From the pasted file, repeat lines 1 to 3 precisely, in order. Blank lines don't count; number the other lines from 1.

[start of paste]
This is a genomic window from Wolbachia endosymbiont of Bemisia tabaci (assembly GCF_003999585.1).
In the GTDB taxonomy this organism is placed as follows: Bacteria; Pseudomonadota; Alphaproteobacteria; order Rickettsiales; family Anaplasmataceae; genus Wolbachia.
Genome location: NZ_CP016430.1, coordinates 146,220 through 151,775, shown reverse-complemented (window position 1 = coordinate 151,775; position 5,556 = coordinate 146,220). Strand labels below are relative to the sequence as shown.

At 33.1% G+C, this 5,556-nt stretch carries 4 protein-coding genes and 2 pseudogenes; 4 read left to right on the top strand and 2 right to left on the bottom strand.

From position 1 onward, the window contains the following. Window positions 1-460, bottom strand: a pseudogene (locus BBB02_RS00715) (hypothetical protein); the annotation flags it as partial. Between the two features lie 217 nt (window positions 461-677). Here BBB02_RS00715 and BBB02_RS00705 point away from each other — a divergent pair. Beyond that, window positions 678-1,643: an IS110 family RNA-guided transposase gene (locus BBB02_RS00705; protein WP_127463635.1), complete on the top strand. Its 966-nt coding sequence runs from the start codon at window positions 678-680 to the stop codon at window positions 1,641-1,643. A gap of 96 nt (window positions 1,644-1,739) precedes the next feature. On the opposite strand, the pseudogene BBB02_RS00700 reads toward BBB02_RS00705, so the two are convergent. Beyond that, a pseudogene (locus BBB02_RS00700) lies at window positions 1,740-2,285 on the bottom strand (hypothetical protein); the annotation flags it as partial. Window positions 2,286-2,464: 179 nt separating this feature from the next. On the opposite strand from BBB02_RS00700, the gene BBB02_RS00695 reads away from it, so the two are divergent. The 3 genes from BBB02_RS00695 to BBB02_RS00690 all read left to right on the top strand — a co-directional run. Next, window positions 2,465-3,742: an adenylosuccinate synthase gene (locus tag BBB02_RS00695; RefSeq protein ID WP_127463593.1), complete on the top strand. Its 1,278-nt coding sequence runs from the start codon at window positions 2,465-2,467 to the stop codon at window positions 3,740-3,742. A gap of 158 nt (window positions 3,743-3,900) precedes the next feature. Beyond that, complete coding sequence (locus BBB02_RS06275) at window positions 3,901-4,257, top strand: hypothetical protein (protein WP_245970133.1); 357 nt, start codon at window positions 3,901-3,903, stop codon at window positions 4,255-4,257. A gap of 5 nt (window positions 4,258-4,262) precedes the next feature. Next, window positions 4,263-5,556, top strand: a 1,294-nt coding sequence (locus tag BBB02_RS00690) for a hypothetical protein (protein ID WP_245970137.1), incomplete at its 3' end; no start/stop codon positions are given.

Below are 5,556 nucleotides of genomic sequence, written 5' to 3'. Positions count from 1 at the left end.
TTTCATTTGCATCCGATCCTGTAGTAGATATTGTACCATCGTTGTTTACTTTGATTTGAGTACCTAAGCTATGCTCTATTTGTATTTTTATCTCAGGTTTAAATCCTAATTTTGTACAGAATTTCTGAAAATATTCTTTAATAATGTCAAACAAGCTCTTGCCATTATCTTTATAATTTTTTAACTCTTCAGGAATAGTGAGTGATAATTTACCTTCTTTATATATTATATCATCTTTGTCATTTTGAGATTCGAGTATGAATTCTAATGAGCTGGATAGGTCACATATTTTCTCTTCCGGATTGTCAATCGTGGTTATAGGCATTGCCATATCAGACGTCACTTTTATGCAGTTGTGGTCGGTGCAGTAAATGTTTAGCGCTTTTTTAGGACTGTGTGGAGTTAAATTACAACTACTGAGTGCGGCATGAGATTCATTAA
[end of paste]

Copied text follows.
This is a genomic window from Wolbachia endosymbiont of Bemisia tabaci (assembly GCF_003999585.1).
In the GTDB taxonomy this organism is placed as follows: Bacteria; Pseudomonadota; Alphaproteobacteria; order Rickettsiales; family Anaplasmataceae; genus Wolbachia.
Genome location: NZ_CP016430.1, coordinates 146,220 through 151,775, shown reverse-complemented (window position 1 = coordinate 151,775; position 5,556 = coordinate 146,220). Strand labels below are relative to the sequence as shown.